• Want: upstairs washer and dryer
  • Want: smart home features


Apartment Safety: Vacation Security Tips

Getting ready to head out on vacation this year? You’ve probably already planned for what you’re packing, how you’re getting there, hotels, activities and everything else you need to have a great time. However, you may be forgetting one essential element: securing your apartment. Nothing can bring a fun vacation to a screeching halt quicker than finding out you’ve had a break-in, or that there’s been damage from fire or water while you were gone. Follow these apartment security tips to ensure you’re doing everything you can to come back to a settled situation.

Check all door and window locks a few weeks before your vacation.

Is that front door lock a little loose? Have a window that just won’t close all the way that you’ve been ignoring? Make a note of these things a few weeks before your vacation so you can submit a service request to your apartment community maintenance department in a timely manner. Having these items fixed can help to secure your apartment against break-ins and theft.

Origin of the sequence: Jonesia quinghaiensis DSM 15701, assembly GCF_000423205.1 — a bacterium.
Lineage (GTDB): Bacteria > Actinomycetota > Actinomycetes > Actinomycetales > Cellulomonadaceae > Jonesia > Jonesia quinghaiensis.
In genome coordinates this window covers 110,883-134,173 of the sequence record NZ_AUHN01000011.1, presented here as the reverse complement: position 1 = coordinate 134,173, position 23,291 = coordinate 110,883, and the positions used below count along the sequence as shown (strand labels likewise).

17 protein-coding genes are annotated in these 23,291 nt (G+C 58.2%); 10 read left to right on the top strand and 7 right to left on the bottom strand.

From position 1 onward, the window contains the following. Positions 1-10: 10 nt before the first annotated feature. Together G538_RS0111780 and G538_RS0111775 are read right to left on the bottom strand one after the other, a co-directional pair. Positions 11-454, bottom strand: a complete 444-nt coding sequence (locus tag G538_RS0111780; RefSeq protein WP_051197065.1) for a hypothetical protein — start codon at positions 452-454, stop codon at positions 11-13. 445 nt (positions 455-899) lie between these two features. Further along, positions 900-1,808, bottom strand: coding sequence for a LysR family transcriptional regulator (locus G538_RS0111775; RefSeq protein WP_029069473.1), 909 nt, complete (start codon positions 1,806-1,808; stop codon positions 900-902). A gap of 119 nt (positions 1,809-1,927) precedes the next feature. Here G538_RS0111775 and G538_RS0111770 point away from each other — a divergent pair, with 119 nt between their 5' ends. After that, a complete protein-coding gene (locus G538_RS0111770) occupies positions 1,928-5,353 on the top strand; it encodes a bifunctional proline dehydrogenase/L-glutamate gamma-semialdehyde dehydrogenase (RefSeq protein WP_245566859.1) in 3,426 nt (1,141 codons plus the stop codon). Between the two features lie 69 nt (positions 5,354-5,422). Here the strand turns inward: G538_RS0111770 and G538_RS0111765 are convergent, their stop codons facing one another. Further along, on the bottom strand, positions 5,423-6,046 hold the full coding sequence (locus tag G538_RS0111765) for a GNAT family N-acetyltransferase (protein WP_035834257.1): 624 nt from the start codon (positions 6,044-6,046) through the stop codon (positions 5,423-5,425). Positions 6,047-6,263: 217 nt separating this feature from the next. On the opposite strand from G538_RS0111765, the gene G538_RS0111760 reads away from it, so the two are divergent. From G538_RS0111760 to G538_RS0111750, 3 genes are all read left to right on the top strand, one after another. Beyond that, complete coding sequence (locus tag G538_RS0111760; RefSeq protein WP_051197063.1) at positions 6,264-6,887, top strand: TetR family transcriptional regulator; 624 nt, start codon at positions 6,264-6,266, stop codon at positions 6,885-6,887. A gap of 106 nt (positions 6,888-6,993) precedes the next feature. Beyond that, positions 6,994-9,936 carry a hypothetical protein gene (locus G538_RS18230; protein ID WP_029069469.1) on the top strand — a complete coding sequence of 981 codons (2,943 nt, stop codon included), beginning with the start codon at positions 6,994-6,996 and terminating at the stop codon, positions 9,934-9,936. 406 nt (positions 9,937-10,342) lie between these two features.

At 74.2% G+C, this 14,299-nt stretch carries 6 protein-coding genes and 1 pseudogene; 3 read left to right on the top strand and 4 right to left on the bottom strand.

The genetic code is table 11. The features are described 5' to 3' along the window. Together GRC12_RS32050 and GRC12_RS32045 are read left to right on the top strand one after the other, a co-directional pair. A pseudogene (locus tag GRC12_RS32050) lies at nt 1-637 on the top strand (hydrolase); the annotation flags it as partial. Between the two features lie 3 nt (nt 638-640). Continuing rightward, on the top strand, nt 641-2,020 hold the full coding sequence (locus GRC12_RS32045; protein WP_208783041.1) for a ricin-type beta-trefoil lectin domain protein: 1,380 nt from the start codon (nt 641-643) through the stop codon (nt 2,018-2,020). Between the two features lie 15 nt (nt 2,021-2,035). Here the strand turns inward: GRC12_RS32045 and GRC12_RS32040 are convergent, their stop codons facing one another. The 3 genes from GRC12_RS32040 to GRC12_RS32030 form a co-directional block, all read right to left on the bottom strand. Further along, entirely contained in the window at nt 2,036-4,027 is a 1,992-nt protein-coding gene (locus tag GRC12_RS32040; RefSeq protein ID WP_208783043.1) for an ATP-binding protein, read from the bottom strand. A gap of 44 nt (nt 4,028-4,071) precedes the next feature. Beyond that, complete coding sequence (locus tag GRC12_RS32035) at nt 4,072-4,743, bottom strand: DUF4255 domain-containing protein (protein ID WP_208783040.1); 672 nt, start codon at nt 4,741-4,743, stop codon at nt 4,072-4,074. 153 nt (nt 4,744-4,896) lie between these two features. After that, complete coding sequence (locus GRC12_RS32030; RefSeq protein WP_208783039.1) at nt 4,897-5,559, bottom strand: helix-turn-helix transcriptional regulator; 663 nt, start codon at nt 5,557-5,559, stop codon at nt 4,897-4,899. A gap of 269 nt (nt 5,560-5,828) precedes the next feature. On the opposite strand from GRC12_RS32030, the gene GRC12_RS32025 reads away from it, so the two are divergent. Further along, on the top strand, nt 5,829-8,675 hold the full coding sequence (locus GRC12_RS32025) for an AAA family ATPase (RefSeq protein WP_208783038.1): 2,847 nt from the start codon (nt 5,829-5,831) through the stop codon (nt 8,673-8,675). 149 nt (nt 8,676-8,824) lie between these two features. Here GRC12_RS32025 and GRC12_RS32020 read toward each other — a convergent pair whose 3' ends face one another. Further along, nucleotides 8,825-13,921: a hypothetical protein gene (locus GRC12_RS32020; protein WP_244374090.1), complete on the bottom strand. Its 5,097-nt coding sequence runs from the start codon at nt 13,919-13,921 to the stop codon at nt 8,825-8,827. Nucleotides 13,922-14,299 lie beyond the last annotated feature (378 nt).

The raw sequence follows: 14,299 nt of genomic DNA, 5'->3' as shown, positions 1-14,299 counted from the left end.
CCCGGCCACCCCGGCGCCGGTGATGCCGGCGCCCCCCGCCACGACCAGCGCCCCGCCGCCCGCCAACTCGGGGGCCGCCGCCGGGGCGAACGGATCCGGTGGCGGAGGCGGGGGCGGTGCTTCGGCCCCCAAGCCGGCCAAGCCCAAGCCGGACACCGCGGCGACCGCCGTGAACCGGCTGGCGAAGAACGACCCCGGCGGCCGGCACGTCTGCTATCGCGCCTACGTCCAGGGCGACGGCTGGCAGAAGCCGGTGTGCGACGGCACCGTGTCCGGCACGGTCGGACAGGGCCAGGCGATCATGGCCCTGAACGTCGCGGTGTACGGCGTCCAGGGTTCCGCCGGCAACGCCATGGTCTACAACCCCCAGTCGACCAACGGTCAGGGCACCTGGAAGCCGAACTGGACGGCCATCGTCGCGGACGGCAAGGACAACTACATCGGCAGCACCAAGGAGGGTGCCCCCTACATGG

Make sure the batteries in your smoke alarm are up to date.

If you’re not already checking the batteries on your apartment’s smoke alarm on a regular basis, you should be. However, getting a check in before leaving for vacation is crucial. Test your batteries to ensure they’re working properly a few days before you leave.

Think about your pets.

If you’re not boarding your pets while you’re on vacation, you’ll need to make arrangements for a trusted neighbor or a professional pet sitter to look in on them daily. Make sure they know the contact details for your veterinarian, as well as emergency contact numbers for you. Additionally, register for a free pet safety pack from the ASPCA, which includes an animal rescue window decal to alert emergency services that there is a pet inside.